What’s Die Cutting? And What Is the Industrial Process For Cutting Out Fabric?

Die cutting process

The industrial revolution changed the world for good, as incredible new technologies made it possible to mass produce a number of items previously crafted by hand one at a time. During this technological renaissance, innovation entered a sort of positive feedback loop, wherein innovative technology bred even more efficient machines.
Originally, the die cutting process was invented in the 1800s so that shoe companies could quickly cut out distinct shapes of leather. In a factory, a sheet of leather would be spread flat on a wood or metal block. Then, a pre-made die would be pressed into the material, creating a cut out.

How Is Fabric Cut Out In Industry In The 21st Century?

In the 21st century, die cutting services have become incredibly precise, capable of cutting sections of multi-layer materials. In addition to textiles, die cutting services can be used on materials like foam, laminates, films, vinyl, paper, metal screens, plastic sheet stock, knitted fabrics, filter media, engineered mesh, felts, light chipboard, and more.
While die cutting services have grown far more advanced with the advent of computers, the basic idea behind the pressing machine remains the same. Plus, some die cutting services also employ fabric cutting machines, which cut through these materials rather than using a press.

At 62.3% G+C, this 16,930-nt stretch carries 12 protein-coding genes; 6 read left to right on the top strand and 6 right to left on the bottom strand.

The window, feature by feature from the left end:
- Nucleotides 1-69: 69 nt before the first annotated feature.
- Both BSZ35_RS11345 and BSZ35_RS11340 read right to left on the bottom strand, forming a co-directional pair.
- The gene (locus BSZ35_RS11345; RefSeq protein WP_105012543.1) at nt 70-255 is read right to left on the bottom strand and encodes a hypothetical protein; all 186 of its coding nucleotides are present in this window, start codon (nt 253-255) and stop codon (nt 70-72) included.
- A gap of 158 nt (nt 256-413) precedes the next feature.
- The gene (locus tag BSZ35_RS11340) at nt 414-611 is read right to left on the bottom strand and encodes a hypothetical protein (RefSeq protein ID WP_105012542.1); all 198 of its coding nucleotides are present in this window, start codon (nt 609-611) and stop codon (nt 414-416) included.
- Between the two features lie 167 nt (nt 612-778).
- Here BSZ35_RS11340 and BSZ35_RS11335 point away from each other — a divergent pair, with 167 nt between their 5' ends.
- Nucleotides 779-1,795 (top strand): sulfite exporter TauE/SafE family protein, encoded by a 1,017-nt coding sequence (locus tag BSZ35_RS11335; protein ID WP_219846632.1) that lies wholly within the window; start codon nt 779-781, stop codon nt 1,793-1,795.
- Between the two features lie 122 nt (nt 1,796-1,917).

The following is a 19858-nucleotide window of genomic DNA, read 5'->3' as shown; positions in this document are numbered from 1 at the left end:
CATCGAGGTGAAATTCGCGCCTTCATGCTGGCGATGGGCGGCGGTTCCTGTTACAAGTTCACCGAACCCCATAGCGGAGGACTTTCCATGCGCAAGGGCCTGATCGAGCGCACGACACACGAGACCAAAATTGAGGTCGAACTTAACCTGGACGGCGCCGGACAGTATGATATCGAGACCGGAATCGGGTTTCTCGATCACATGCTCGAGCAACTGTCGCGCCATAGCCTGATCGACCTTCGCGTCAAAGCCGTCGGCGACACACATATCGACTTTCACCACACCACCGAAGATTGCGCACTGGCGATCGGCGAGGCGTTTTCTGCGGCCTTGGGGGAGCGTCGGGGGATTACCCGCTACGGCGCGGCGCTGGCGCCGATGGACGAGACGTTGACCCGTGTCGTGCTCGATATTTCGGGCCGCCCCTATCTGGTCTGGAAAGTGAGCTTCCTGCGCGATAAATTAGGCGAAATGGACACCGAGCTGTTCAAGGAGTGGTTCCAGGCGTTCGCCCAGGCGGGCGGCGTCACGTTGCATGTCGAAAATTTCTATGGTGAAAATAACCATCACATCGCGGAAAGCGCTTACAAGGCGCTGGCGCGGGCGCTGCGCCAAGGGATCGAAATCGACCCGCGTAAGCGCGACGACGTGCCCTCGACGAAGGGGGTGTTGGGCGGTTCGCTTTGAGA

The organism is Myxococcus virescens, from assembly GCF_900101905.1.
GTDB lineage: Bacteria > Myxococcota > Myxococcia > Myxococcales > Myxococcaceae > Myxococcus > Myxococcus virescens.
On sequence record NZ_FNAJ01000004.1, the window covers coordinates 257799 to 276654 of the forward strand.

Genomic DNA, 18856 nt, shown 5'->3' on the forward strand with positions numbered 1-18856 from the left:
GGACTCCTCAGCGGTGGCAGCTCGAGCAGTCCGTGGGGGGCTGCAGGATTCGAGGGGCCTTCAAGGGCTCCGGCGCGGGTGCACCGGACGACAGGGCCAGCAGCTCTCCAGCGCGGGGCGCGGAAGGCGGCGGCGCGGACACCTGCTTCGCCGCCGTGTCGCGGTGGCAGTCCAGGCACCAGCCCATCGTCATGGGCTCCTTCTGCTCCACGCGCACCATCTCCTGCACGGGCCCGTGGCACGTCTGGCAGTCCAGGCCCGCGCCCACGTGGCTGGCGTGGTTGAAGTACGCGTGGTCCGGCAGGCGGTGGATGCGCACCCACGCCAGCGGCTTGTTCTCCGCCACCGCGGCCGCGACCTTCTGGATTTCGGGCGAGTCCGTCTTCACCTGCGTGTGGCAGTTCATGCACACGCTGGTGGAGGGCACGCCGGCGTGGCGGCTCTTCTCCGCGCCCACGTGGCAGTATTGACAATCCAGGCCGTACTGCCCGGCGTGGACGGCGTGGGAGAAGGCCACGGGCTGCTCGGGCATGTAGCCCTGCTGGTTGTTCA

During the Industrial Revolution, amazing new machines allowed for mass production. In the digital age, computers have made die cutting services even more efficient. Most companies digitize a die template using a format known as CAD data. Multiple shapes can be loaded into a single machine, and the computer then calculates the most efficient way to use the fabric. This allows different fabric cut outs to be nested within each other, using up as much of the fabric as possible.
This allows for an extremely precise, high-volume die cutting process. Now, countless manufacturing sectors rely on the industrial fabric die cutting process, which is used to efficiently cut everything from envelopes to airplane seat covers.

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